Here’s a clickbait idea for U.S. business publications: The annual Corporate Cowardice Awards. Although its only March, this year’s recipient is a no brainer – The American Hospital Association. Wright L. Lassiter III, the trade group’s 2022 chair and CEO of Detroit’s Henry Ford Health System, is most deserving of accepting the award on behalf of his industry’s executive colleagues.

The AHA has been shamefully silent on the criminal prosecution and conviction of RaDonda Vaught, the former Vanderbilt University Medical Center nurse who mistakenly administered a paralyzing drug prosecutors argued was responsible for killing a 75-year-old patient named Charlene Murphey. A jury on Friday convicted Vaught of gross neglect and negligent homicide; she faces up to six years in prison.

The American Nurses Association and the Tennessee Nurses Association issued a joint statement saying they were “deeply distressed” by the verdict and “the harmful ramifications of criminalizing the honest reporting of mistakes.”

Vaught fessed up to her error, which resulted from her overriding an electronic drug dispensing cabinet reportedly prone to error messages. An industry source explained to me electronic medicine cabinets are intended to ensure hospitals capture all possible billings, not as a safety measure.

Getting off scot free is the Vanderbilt University Medical Center, which according to the Tennessee Department of Health “carried a heavy burden of responsibility” for Murphey’s death. Unfortunately, the Nashville DA’s office only chose to prosecute Vaught, despite Vanderbilt’s attempts to cover up the crime.

If making medical errors is deemed a crime, America is in urgent need of more prisons. A 2016 Johns Hopkins study estimated that more than 250,000 patients die every year because of medical errors, making it the third leading cause of death in the U.S. The study’s researchers cautioned that most medical errors “aren’t due to inherently bad doctors” but rather “represent systemic problems, including poorly coordinated care, fragmented insurance networks, the absence or underuse of safety nets, and other protocols, in addition to unwarranted variation in physician practice patterns that lack accountability.”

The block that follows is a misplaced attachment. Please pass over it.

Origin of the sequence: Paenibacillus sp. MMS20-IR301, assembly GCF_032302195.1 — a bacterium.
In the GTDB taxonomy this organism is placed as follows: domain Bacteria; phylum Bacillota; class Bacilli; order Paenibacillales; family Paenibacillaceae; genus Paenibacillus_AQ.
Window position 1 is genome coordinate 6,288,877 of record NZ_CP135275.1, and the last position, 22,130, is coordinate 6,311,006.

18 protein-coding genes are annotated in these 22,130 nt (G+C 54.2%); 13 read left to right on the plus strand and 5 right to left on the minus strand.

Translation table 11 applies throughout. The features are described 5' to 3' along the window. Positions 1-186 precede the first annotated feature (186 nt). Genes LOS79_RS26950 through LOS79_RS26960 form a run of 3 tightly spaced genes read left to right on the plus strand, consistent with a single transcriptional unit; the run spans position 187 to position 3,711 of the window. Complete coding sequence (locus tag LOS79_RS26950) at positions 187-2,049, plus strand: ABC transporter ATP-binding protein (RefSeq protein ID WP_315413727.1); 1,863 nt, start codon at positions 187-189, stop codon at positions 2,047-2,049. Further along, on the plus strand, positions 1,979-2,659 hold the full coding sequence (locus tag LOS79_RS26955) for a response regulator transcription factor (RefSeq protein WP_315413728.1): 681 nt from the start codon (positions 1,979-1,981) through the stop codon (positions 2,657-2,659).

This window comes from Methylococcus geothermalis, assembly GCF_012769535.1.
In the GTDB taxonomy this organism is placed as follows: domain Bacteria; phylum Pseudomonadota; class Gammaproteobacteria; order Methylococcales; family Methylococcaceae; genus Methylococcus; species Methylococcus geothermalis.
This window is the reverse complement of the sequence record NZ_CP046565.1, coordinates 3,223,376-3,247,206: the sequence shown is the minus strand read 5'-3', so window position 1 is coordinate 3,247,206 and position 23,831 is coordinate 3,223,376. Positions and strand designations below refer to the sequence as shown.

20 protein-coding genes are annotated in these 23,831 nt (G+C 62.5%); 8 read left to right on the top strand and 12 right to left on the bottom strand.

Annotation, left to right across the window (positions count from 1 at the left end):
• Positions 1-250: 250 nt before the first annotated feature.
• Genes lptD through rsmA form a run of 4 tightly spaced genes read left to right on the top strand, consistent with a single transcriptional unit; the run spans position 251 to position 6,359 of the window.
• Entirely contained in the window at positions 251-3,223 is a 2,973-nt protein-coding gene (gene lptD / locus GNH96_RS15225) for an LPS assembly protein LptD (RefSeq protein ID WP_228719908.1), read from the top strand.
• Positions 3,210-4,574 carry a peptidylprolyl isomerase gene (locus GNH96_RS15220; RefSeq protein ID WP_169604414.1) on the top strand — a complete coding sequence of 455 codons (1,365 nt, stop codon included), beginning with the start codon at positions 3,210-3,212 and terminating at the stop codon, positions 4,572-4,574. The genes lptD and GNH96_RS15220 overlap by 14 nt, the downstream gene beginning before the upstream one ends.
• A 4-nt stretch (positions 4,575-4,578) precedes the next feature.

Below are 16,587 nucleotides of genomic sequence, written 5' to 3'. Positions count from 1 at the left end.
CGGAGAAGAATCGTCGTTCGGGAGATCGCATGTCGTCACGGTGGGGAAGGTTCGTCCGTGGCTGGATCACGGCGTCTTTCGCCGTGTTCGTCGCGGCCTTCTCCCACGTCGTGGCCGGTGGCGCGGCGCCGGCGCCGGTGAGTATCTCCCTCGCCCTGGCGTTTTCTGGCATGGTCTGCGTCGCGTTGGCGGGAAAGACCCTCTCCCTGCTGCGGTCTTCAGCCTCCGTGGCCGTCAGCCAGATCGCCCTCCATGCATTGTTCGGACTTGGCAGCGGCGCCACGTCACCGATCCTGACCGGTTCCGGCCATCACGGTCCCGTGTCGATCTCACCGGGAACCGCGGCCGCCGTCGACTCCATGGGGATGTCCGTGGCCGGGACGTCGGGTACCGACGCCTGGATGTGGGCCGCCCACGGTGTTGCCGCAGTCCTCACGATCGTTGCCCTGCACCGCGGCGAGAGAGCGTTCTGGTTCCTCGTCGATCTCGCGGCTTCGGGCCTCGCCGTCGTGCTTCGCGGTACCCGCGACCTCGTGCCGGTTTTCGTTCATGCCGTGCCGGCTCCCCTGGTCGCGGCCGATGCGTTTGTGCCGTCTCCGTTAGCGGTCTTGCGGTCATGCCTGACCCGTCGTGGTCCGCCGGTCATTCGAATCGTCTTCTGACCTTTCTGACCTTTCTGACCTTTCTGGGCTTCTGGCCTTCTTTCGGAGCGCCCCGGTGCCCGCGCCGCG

Hospital safety runs a wide gamut in America. According to the latest rankings from Leapfrog, a nonprofit that assigns safety ratings to U.S. hospitals, only 43 percent qualify for an “A” rating, while 23 percent garner a “B” rating, 31 percent a “C” rating, and three percent a “D” rating.

One might expect that running a hospital system with stellar safety ratings would be a requisite for being named chair of the American Hospital Association, but unfortunately the trade group’s bigger priorities are increasing profitability, combating price transparency regulations, and derailing the success of nurse staffing agencies, which is forcing hospitals to pay nurses higher wages. AHA members prefer spending tens of millions on union busters rather than pay their nurses higher wages, despite evidence that when nurses unionize, hospital patient safety improves.

Wright Lassiter/HFH photo

Henry Ford’s flagship hospital in Detroit, which AHA chair Lassiter oversees, once earned an “A” Leapfrog rating, but safety apparently has been slipping under his watch. After earning an “A” rating in the spring of 2019, Henry Ford’s rating slipped to a “B” the following fall, then slipped to a “C” in the spring of 2020, where it has remained.

Sliding safety standards aren’t Henry Ford’s only dubious distinction. The hospital has the worst ranking in the country for errors resulting in air and gas bubbles in the blood. Leapfrog said this “serious mistake” can happen during surgery or other procedures, like getting an injection. If blood flow is blocked, a patient can suffer a stroke or die.